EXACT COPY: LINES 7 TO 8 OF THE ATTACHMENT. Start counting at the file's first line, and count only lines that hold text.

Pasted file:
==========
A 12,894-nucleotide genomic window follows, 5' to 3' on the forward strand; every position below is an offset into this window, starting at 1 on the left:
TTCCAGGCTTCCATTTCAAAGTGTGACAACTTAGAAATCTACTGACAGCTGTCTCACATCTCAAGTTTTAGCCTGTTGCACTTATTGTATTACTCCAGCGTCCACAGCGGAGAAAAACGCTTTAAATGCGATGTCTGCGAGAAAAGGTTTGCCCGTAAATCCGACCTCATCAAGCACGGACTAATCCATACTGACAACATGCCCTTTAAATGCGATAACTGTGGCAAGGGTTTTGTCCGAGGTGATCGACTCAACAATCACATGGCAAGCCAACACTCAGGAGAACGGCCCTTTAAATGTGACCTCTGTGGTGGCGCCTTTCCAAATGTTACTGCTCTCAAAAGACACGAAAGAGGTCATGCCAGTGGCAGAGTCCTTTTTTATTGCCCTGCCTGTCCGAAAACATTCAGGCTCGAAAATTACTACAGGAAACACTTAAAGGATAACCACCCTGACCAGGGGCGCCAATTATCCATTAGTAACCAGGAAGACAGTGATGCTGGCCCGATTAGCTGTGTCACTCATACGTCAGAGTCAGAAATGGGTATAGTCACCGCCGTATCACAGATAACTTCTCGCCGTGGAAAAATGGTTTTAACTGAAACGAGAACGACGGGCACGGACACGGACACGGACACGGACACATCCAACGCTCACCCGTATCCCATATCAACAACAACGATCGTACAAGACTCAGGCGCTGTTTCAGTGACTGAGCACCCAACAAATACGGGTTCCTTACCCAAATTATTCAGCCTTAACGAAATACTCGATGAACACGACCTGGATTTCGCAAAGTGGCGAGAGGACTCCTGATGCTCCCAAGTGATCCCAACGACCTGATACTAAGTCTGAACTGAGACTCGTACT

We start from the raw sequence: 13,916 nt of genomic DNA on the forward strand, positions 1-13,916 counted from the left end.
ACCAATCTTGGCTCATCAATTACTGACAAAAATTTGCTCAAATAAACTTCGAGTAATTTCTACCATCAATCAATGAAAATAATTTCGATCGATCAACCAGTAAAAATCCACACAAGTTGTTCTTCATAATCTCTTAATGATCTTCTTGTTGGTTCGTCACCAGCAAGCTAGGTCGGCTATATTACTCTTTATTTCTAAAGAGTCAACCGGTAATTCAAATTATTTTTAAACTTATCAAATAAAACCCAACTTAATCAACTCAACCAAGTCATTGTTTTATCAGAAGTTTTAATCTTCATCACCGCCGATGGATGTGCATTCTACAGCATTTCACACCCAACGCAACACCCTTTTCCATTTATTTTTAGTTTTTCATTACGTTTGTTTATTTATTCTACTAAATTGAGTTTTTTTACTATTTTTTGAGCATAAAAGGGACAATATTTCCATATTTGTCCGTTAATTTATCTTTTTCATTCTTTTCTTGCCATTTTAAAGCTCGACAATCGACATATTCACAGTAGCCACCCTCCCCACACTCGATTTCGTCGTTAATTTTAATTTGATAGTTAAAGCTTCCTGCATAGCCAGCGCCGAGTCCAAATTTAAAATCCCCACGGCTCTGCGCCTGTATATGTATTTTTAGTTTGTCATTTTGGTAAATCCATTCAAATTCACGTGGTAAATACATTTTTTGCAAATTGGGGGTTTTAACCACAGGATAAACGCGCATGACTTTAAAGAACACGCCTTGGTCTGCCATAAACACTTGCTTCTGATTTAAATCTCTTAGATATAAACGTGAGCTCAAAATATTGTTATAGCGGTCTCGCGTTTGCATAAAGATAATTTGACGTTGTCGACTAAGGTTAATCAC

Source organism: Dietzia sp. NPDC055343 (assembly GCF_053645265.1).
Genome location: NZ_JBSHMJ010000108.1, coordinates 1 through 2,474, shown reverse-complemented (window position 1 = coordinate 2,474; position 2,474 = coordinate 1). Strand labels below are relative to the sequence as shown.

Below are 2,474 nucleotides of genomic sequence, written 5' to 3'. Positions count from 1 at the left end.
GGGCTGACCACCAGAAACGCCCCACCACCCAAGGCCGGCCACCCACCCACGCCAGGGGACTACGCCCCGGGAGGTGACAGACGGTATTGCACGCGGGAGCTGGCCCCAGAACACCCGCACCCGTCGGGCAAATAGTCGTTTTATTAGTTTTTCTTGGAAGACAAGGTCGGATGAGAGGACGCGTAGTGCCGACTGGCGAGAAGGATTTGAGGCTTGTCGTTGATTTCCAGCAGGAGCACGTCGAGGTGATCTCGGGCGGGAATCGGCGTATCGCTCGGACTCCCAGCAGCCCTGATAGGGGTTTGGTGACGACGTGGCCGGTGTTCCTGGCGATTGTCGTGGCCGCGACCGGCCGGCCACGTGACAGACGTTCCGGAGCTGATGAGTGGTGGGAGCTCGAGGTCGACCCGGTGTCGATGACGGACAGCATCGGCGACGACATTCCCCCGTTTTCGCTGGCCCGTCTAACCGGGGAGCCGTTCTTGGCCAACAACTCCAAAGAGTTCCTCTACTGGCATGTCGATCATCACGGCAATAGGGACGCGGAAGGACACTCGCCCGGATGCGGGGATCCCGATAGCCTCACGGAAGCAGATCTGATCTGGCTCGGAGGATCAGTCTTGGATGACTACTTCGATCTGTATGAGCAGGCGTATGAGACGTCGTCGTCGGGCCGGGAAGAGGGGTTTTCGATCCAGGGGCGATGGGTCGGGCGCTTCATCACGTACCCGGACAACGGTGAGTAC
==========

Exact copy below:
Below are 2,474 nucleotides of genomic sequence, written 5' to 3'. Positions count from 1 at the left end.
GGGCTGACCACCAGAAACGCCCCACCACCCAAGGCCGGCCACCCACCCACGCCAGGGGACTACGCCCCGGGAGGTGACAGACGGTATTGCACGCGGGAGCTGGCCCCAGAACACCCGCACCCGTCGGGCAAATAGTCGTTTTATTAGTTTTTCTTGGAAGACAAGGTCGGATGAGAGGACGCGTAGTGCCGACTGGCGAGAAGGATTTGAGGCTTGTCGTTGATTTCCAGCAGGAGCACGTCGAGGTGATCTCGGGCGGGAATCGGCGTATCGCTCGGACTCCCAGCAGCCCTGATAGGGGTTTGGTGACGACGTGGCCGGTGTTCCTGGCGATTGTCGTGGCCGCGACCGGCCGGCCACGTGACAGACGTTCCGGAGCTGATGAGTGGTGGGAGCTCGAGGTCGACCCGGTGTCGATGACGGACAGCATCGGCGACGACATTCCCCCGTTTTCGCTGGCCCGTCTAACCGGGGAGCCGTTCTTGGCCAACAACTCCAAAGAGTTCCTCTACTGGCATGTCGATCATCACGGCAATAGGGACGCGGAAGGACACTCGCCCGGATGCGGGGATCCCGATAGCCTCACGGAAGCAGATCTGATCTGGCTCGGAGGATCAGTCTTGGATGACTACTTCGATCTGTATGAGCAGGCGTATGAGACGTCGTCGTCGGGCCGGGAAGAGGGGTTTTCGATCCAGGGGCGATGGGTCGGGCGCTTCATCACGTACCCGGACAACGGTGAGTAC